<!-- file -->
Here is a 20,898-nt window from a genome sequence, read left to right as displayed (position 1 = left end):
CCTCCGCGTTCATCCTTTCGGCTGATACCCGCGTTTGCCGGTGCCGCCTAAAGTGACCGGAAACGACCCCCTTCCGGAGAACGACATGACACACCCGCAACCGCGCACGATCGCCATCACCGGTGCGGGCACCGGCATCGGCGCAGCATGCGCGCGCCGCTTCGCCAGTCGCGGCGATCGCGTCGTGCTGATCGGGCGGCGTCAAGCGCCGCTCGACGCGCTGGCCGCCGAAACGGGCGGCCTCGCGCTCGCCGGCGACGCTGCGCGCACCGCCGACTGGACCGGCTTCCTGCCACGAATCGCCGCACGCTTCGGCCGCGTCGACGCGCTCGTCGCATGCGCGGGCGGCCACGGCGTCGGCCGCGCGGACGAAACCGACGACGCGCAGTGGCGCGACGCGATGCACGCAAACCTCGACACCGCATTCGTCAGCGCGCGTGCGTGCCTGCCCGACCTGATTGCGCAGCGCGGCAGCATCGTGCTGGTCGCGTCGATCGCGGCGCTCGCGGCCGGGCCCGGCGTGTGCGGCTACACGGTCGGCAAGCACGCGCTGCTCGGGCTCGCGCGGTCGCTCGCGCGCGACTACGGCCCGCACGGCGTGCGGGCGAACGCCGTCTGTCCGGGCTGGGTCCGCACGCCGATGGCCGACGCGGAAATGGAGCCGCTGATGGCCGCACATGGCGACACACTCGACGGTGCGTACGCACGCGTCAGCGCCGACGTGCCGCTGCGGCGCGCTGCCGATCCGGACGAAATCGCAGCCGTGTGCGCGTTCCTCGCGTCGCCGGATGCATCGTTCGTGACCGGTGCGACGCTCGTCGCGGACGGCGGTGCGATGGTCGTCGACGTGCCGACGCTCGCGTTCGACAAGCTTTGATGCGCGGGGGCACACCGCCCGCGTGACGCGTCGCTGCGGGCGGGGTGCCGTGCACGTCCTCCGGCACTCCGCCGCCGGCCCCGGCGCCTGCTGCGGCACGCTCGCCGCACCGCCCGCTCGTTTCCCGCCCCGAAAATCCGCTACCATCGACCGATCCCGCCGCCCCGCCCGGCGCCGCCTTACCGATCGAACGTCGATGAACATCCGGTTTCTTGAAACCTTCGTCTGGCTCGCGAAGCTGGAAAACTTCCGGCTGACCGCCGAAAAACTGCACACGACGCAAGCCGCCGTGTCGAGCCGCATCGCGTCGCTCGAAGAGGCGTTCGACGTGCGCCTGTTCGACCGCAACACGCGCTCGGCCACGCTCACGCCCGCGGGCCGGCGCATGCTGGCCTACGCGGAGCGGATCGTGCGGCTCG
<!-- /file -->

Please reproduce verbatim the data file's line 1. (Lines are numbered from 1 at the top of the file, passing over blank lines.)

Here is a 20,898-nt window from a genome sequence, read left to right as displayed (position 1 = left end):